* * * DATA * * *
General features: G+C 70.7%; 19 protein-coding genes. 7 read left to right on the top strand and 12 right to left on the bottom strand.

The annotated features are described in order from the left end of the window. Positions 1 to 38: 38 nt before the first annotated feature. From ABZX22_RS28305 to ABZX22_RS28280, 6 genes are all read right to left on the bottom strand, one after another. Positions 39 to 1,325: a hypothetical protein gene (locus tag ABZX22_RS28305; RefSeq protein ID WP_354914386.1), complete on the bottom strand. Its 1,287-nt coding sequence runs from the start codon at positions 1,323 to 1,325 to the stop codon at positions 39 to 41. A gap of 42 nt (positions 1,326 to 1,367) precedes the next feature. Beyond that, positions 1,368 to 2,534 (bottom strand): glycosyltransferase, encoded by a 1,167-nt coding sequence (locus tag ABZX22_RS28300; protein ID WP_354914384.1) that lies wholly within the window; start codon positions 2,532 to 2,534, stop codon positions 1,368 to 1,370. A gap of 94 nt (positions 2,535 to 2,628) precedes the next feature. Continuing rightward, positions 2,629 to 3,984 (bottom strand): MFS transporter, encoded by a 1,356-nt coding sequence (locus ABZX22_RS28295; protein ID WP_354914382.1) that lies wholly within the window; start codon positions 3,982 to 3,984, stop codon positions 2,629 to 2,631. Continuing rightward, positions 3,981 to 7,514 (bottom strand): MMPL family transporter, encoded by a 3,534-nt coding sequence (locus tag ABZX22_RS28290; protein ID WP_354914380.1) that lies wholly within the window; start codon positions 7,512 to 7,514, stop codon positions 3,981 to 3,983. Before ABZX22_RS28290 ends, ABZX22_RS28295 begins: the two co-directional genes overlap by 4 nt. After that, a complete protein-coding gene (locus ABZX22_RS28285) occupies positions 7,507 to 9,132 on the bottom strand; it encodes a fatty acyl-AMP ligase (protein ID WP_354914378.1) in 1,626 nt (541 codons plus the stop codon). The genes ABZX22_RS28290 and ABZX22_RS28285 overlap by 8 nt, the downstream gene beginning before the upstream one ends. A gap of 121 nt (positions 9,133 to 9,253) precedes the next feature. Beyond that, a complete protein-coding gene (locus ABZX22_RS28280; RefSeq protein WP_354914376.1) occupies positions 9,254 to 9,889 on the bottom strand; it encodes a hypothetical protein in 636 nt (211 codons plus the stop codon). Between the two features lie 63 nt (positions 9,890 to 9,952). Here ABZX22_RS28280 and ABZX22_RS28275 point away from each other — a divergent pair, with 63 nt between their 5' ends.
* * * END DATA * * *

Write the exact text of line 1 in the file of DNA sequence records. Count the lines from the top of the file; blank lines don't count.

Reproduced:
General features: G+C 70.7%; 19 protein-coding genes. 7 read left to right on the top strand and 12 right to left on the bottom strand.